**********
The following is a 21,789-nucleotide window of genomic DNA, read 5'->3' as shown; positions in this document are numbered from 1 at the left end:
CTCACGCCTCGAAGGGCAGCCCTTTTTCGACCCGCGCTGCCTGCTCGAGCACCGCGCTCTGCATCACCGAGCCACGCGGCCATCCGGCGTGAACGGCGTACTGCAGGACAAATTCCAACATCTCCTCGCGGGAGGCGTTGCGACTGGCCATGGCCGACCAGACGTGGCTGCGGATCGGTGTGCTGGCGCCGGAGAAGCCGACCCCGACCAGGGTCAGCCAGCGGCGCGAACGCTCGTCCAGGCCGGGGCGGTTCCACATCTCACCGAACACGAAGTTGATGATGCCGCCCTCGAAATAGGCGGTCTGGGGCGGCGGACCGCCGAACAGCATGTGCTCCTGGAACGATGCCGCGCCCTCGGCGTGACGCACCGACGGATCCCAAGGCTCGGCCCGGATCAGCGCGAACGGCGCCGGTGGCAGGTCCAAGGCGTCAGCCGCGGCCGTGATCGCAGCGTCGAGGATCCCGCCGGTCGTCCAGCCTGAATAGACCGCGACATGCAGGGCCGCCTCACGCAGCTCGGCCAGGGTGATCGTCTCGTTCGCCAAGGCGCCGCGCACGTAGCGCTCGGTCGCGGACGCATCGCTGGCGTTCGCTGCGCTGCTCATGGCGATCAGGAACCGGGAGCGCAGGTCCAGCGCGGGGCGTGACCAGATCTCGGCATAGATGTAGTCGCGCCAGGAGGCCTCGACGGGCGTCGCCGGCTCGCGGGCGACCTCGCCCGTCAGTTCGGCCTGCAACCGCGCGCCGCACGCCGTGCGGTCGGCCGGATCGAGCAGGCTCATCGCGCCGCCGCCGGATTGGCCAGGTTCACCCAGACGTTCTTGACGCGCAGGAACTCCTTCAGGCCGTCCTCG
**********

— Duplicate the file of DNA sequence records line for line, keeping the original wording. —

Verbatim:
The following is a 21,789-nucleotide window of genomic DNA, read 5'->3' as shown; positions in this document are numbered from 1 at the left end:
CTCACGCCTCGAAGGGCAGCCCTTTTTCGACCCGCGCTGCCTGCTCGAGCACCGCGCTCTGCATCACCGAGCCACGCGGCCATCCGGCGTGAACGGCGTACTGCAGGACAAATTCCAACATCTCCTCGCGGGAGGCGTTGCGACTGGCCATGGCCGACCAGACGTGGCTGCGGATCGGTGTGCTGGCGCCGGAGAAGCCGACCCCGACCAGGGTCAGCCAGCGGCGCGAACGCTCGTCCAGGCCGGGGCGGTTCCACATCTCACCGAACACGAAGTTGATGATGCCGCCCTCGAAATAGGCGGTCTGGGGCGGCGGACCGCCGAACAGCATGTGCTCCTGGAACGATGCCGCGCCCTCGGCGTGACGCACCGACGGATCCCAAGGCTCGGCCCGGATCAGCGCGAACGGCGCCGGTGGCAGGTCCAAGGCGTCAGCCGCGGCCGTGATCGCAGCGTCGAGGATCCCGCCGGTCGTCCAGCCTGAATAGACCGCGACATGCAGGGCCGCCTCACGCAGCTCGGCCAGGGTGATCGTCTCGTTCGCCAAGGCGCCGCGCACGTAGCGCTCGGTCGCGGACGCATCGCTGGCGTTCGCTGCGCTGCTCATGGCGATCAGGAACCGGGAGCGCAGGTCCAGCGCGGGGCGTGACCAGATCTCGGCATAGATGTAGTCGCGCCAGGAGGCCTCGACGGGCGTCGCCGGCTCGCGGGCGACCTCGCCCGTCAGTTCGGCCTGCAACCGCGCGCCGCACGCCGTGCGGTCGGCCGGATCGAGCAGGCTCATCGCGCCGCCGCCGGATTGGCCAGGTTCACCCAGACGTTCTTGACGCGCAGGAACTCCTTCAGGCCGTCCTCG